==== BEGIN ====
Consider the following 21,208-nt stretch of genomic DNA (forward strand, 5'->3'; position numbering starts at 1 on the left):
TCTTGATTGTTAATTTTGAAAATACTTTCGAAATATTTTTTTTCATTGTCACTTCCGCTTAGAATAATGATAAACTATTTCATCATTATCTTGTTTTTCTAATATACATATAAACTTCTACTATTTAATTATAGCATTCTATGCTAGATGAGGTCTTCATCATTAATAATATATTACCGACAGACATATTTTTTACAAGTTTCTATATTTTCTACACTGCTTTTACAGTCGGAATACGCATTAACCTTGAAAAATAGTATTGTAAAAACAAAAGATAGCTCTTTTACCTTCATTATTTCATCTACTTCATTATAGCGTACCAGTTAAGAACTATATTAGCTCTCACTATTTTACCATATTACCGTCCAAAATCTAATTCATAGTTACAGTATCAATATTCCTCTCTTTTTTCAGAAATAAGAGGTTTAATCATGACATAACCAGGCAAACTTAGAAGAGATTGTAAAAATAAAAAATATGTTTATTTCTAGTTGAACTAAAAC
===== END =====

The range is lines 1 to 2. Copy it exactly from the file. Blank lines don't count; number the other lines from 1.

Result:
Consider the following 21,208-nt stretch of genomic DNA (forward strand, 5'->3'; position numbering starts at 1 on the left):
TCTTGATTGTTAATTTTGAAAATACTTTCGAAATATTTTTTTTCATTGTCACTTCCGCTTAGAATAATGATAAACTATTTCATCATTATCTTGTTTTTCTAATATACATATAAACTTCTACTATTTAATTATAGCATTCTATGCTAGATGAGGTCTTCATCATTAATAATATATTACCGACAGACATATTTTTTACAAGTTTCTATATTTTCTACACTGCTTTTACAGTCGGAATACGCATTAACCTTGAAAAATAGTATTGTAAAAACAAAAGATAGCTCTTTTACCTTCATTATTTCATCTACTTCATTATAGCGTACCAGTTAAGAACTATATTAGCTCTCACTATTTTACCATATTACCGTCCAAAATCTAATTCATAGTTACAGTATCAATATTCCTCTCTTTTTTCAGAAATAAGAGGTTTAATCATGACATAACCAGGCAAACTTAGAAGAGATTGTAAAAATAAAAAATATGTTTATTTCTAGTTGAACTAAAAC